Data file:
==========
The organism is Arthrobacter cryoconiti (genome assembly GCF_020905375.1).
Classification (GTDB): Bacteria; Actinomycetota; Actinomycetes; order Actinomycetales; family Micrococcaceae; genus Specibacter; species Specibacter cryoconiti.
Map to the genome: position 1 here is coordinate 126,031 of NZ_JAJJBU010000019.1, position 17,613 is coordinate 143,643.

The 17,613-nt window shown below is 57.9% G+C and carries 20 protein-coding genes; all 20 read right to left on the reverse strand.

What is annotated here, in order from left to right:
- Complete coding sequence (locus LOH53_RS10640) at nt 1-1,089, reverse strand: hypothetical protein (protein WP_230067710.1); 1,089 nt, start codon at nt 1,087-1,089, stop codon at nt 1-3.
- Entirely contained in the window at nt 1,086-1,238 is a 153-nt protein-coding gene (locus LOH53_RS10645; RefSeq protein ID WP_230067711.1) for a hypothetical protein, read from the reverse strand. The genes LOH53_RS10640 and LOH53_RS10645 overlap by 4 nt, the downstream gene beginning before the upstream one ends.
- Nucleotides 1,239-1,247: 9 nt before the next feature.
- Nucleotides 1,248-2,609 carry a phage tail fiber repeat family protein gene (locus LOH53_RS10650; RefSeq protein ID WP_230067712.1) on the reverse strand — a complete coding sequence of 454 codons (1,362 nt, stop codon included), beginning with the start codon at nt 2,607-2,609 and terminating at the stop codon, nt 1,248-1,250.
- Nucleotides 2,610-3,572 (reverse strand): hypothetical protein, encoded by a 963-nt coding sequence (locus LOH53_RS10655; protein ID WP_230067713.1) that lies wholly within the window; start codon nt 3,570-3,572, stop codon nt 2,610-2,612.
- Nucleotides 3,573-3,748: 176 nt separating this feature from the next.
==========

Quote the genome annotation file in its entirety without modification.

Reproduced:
The organism is Arthrobacter cryoconiti (genome assembly GCF_020905375.1).
Classification (GTDB): Bacteria; Actinomycetota; Actinomycetes; order Actinomycetales; family Micrococcaceae; genus Specibacter; species Specibacter cryoconiti.
Map to the genome: position 1 here is coordinate 126,031 of NZ_JAJJBU010000019.1, position 17,613 is coordinate 143,643.

The 17,613-nt window shown below is 57.9% G+C and carries 20 protein-coding genes; all 20 read right to left on the reverse strand.

What is annotated here, in order from left to right:
- Complete coding sequence (locus LOH53_RS10640) at nt 1-1,089, reverse strand: hypothetical protein (protein WP_230067710.1); 1,089 nt, start codon at nt 1,087-1,089, stop codon at nt 1-3.
- Entirely contained in the window at nt 1,086-1,238 is a 153-nt protein-coding gene (locus LOH53_RS10645; RefSeq protein ID WP_230067711.1) for a hypothetical protein, read from the reverse strand. The genes LOH53_RS10640 and LOH53_RS10645 overlap by 4 nt, the downstream gene beginning before the upstream one ends.
- Nucleotides 1,239-1,247: 9 nt before the next feature.
- Nucleotides 1,248-2,609 carry a phage tail fiber repeat family protein gene (locus LOH53_RS10650; RefSeq protein ID WP_230067712.1) on the reverse strand — a complete coding sequence of 454 codons (1,362 nt, stop codon included), beginning with the start codon at nt 2,607-2,609 and terminating at the stop codon, nt 1,248-1,250.
- Nucleotides 2,610-3,572 (reverse strand): hypothetical protein, encoded by a 963-nt coding sequence (locus LOH53_RS10655; protein ID WP_230067713.1) that lies wholly within the window; start codon nt 3,570-3,572, stop codon nt 2,610-2,612.
- Nucleotides 3,573-3,748: 176 nt separating this feature from the next.